Jun 26, 2012; Bartelby the Wanna-be Asks:

p.s. despite sounding all anxous below, I actually do think the rewrite was a big improvement - that's why it took me so long.

Stacey answers:

That's great! So...a year is long?

Jun 26, 2012; Bartelby the Wanna-be Asks:

Hey Stacey, so a while back, I got a rewrite request from a small magazine (one you've been in) that I like and am excited about. About a year later, I went to send my rewrite and the editor told me he didn't work there anymore, but to write to someone else. So I did. That guy wrote me back and said that he remembered the story, and remembered liking it, that it was really good, and was excited about reading the revision and he'd let me know one way or the other after this weekend. He wrote this on a Thursday. That was two and a half weeks ago. I sent a quick email last Thursday asking if he had an update, and I got nothing. I do have a second email address for him. I'm guessing it would be pretty obnoxious to write to him at this other address and ask again though, right? Do I just have to be patient? From Facebook stalking, I know that he was doing final fiction considerations for the next issue on the same day that he wrote me and said that he'd let me know. Is it possible that he and the other editors are dead locked, or waiting to see if someone else drops out of the running? Or do you think he just forgot? Or do you think he's just disappointed in what I sent him and he's a nice guy and he's procrastinating on sending me the rejection because he feels bad about showing enthusiasm before when he didn't know what he was getting into? I told him I was open to editorial feedback. I don't know if that's good or bad. Do I just have to wait or can I poke again?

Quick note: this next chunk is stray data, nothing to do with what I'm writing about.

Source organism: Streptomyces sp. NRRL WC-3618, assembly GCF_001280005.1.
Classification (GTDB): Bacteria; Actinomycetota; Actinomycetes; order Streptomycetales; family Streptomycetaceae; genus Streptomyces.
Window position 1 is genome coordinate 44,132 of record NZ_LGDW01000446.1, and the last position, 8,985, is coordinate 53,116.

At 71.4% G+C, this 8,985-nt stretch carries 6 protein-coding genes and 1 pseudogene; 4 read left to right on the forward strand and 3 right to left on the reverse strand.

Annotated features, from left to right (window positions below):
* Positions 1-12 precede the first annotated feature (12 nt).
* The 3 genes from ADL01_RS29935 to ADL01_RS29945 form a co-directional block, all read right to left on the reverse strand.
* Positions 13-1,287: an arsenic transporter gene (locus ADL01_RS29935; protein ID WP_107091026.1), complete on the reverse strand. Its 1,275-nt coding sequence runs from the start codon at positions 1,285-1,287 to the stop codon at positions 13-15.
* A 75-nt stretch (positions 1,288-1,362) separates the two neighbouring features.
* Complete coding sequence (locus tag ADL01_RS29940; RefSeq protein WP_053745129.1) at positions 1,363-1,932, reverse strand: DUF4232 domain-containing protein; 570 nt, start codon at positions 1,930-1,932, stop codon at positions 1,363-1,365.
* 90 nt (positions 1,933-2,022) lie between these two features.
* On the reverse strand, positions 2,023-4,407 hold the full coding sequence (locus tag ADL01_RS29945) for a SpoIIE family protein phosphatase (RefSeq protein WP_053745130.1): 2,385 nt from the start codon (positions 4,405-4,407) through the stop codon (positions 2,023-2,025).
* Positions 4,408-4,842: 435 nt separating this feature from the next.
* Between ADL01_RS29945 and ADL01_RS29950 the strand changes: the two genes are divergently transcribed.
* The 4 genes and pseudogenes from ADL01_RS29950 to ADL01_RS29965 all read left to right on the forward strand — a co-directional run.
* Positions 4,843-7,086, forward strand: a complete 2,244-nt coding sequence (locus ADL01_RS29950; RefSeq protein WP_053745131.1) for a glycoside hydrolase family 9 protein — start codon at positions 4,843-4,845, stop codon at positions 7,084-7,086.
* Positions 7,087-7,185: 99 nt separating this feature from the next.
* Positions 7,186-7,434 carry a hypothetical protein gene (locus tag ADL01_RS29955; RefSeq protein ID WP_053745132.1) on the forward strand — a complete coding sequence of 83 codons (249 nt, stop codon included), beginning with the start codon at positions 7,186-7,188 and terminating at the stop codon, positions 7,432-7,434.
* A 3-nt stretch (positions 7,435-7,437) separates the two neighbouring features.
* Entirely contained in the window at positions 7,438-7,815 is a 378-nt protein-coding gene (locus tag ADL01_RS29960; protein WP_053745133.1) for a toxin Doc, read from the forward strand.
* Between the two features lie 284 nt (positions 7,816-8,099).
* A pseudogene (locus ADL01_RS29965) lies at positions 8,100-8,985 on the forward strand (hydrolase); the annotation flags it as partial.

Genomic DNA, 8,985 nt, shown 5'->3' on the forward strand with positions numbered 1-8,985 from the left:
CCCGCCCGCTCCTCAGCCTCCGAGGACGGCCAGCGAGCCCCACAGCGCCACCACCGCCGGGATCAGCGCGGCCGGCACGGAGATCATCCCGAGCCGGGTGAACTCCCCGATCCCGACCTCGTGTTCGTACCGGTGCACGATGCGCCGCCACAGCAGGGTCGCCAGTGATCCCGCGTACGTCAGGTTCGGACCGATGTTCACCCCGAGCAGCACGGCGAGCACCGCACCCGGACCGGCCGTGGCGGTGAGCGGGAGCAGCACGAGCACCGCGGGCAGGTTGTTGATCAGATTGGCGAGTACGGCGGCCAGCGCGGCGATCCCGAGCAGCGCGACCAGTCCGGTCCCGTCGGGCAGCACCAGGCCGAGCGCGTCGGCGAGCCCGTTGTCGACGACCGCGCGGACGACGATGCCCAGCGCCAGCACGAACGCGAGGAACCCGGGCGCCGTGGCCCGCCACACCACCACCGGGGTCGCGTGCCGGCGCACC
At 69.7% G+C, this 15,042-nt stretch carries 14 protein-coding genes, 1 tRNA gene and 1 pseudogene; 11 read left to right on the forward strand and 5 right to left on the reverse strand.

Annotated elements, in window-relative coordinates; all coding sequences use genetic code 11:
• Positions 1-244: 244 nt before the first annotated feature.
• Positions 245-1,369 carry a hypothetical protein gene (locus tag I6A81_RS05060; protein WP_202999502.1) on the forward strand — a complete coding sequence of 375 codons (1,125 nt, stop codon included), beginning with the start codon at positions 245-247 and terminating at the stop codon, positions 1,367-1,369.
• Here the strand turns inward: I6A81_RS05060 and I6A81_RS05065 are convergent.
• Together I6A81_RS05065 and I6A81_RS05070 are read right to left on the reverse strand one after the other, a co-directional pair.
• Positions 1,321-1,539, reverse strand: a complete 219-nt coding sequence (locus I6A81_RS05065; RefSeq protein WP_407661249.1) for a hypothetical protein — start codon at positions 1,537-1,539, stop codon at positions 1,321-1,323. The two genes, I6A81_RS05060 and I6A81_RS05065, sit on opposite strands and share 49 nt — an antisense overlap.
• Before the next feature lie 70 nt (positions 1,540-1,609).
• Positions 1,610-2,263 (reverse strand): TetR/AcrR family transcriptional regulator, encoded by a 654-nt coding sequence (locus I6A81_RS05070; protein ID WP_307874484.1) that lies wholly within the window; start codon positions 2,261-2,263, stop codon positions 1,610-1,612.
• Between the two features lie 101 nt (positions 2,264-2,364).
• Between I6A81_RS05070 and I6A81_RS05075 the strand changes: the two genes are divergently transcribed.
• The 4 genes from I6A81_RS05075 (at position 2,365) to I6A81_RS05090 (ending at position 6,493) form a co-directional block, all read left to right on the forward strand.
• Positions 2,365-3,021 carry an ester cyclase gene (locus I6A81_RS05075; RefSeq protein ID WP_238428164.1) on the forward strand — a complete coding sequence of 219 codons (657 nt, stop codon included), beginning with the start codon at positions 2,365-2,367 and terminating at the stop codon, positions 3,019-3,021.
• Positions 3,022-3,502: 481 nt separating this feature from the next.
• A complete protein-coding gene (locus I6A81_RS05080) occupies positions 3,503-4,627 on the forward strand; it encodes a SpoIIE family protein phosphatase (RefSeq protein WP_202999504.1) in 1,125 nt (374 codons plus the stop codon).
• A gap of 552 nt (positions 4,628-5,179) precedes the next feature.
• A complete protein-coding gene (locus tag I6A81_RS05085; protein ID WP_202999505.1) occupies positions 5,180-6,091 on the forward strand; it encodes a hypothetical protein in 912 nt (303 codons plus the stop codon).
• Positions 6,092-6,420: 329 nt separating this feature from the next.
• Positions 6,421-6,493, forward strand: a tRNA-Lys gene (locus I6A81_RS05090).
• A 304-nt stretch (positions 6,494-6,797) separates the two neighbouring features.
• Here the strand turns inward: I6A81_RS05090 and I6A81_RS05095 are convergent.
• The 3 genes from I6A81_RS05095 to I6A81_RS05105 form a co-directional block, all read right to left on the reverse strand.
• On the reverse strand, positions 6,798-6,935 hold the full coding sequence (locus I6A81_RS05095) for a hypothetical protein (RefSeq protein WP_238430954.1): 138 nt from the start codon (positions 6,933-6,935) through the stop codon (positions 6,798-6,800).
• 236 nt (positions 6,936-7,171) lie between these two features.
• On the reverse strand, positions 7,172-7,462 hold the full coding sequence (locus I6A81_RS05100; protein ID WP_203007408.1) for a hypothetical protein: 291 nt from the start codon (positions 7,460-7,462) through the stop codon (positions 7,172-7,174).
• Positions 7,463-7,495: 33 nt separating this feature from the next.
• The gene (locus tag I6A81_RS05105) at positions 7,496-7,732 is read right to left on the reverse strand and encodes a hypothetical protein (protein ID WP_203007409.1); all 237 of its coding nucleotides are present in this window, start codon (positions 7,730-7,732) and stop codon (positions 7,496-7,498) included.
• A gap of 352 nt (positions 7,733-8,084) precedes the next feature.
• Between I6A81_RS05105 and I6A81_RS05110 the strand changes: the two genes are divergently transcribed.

Stacey answers:

Hi Bartelby. I'm so glad to hear the magazine is into your work! It's great that they all remembered your story too--that's unusual! I don't know why the editor didn't write you back when he said he would but I do know that that's extremely annoying. I don't really see how you, by politely asking for a reply, could be more annoying than him, by not doing what he said he would do. So yes, by all means, ask again. Ask as often as you want, just ask politely. If you don't mind lying, you could also say another magazine wants to see story, but you told them you were waiting to hear from X.

Also, and I actually think this is the best idea, if possible you could CALL THEM. I know, it's crazy, but there are huge advantages to ancient telephone-voice communication technology. Like, if the editor says they're passing, you could ask why and get some feedback (which might surprise you and be not about your story at all even--like it's a theme issue and you're off the theme); you could ask if there are any theme issues coming up where you might be on theme; you could see if he has any ideas about where else to submit this particular story, and maybe you could even get a good joke out of it. All you do it say: to counteract the bad feeling of being rejected, I need you to tell me your best joke. (This only works if you're rejected).

Also Bartelby, you know, just fuck it. They're going to do what they're going to do. Have fun. It's unlikely that you can really offend them. It's art; it's about making things, even your life if you want. Believe you're great--you probably are! You can send them a joke every day yourself, or your favorite word, or an ongoing game of hangman, or a picture of your rat. There's no wrong way to do anything in art/business/publishing as long as you're not rude.